Wild boar injures police officer and security guard at Hong Kong housing estate

Two men were treated at Ruttonjee Hospital after being gored by the wild animal.

PUBLISHED : Saturday, 05 November, 2016, 1:51pm
UPDATED : Saturday, 05 November, 2016, 9:30pm

A security guard and a police officer were hurt Saturday morning after a wild boar broke into a residential housing estate on Tin Hau Temple Road in North Point.

According to a police spokesman, the building’s security guard, named Kam Fai, 73, sustained hand and leg injuries and the police officer, whose name was not disclosed, sustained a leg injury during the incident.

The two victims were taken to Ruttonjee Hospital for treatment and were later discharged, according to the spokesman.

Police were called to the property at around 8.45am Saturday. After finding the wild boar inside a park near Tin Hau Temple Road, officers from the Agriculture, Fisheries and Conservation Department caught the animal and transported it away in a cage.

Because the wild pig was “seriously injured”, authorities had to put it to sleep, a government spokesman said last night.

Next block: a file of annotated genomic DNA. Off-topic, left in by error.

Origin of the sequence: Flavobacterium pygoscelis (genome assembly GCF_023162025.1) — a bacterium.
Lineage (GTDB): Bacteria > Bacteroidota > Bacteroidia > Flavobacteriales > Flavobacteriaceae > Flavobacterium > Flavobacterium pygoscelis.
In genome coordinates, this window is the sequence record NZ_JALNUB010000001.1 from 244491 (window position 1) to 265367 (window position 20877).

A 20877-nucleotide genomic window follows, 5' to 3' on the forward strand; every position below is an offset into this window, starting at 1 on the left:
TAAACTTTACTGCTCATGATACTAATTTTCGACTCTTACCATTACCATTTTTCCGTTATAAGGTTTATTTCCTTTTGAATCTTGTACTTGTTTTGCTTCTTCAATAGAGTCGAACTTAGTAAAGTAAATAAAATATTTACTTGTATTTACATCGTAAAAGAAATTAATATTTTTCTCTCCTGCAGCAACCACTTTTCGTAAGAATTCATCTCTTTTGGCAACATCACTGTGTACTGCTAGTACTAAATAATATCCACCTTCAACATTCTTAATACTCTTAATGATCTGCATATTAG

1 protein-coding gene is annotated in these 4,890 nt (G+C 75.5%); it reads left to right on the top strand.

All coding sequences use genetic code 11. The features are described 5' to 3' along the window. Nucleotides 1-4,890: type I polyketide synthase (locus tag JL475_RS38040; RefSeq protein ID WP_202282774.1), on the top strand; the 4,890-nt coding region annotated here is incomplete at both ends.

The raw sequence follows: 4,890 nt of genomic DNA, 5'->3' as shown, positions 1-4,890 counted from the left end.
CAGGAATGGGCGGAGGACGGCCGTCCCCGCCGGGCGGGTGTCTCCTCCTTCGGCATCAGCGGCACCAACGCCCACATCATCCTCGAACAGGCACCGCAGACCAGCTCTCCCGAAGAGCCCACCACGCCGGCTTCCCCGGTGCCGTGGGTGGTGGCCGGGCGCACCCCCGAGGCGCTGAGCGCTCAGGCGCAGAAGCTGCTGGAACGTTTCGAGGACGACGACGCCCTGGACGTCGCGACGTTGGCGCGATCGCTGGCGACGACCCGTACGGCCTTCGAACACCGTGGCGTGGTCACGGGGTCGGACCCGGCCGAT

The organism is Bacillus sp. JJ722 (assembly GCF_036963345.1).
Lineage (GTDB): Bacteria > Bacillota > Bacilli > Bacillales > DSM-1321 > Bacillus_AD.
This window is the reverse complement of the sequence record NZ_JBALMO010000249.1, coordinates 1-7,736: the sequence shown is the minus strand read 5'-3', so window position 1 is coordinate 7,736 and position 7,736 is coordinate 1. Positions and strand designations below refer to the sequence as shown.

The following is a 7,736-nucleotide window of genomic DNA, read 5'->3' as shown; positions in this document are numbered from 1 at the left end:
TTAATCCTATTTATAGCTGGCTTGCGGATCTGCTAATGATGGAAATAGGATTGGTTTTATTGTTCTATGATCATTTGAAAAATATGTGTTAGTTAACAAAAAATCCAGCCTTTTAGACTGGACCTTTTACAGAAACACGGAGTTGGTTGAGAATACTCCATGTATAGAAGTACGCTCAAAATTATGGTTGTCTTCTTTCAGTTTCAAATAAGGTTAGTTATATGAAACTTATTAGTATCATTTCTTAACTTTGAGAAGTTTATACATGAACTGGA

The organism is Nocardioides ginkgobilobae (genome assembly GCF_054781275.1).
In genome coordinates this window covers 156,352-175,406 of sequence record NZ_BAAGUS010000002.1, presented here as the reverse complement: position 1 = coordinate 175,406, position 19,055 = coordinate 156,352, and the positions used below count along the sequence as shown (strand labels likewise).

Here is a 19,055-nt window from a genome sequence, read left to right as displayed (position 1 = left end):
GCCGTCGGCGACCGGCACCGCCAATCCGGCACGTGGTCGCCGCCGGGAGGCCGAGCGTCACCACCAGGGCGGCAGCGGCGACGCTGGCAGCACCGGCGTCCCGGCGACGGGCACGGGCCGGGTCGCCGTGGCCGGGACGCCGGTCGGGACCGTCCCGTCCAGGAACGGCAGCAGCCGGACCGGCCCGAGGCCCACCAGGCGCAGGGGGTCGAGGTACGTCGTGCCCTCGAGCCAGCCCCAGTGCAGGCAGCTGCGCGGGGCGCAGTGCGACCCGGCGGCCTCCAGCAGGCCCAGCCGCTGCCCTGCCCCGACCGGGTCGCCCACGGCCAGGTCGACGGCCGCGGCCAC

Saturday’s capture marked the latest in a series of incidents involving wild boars appearing in unexpected locations over the past several months.

In September, a policeman and a passer-by were injured on Tai On Street in Sai Wan Ho in another incident with a wild boar. The animal was sighted at a staircase in private housing estate named Les Saisons.

In June, a motorcyclist crashed on Clear Water Bay Road, Sai Kung, after hitting a wild boar. The motorcyclist was injured and the pig died.

In January, another wild boar was unexpectedly spotted in the shopping and business district of Admiralty. The animal was seen outside the Conrad International Hotel before it returned to the hills.

Conservationists explained that Hong Kong’s rapid urbanisation, dwindling food supply and construction near natural parks may be forcing wild animals to search for food in the city, which was likely to make sightings more frequent.

“Some wild animals are no longer able to survive in the countryside so they are pushed to find food in the urban areas, where humans are and where large amounts of rubbish are produced,” Angus Ho Hon-wai, Greeners Action executive director, told the Post.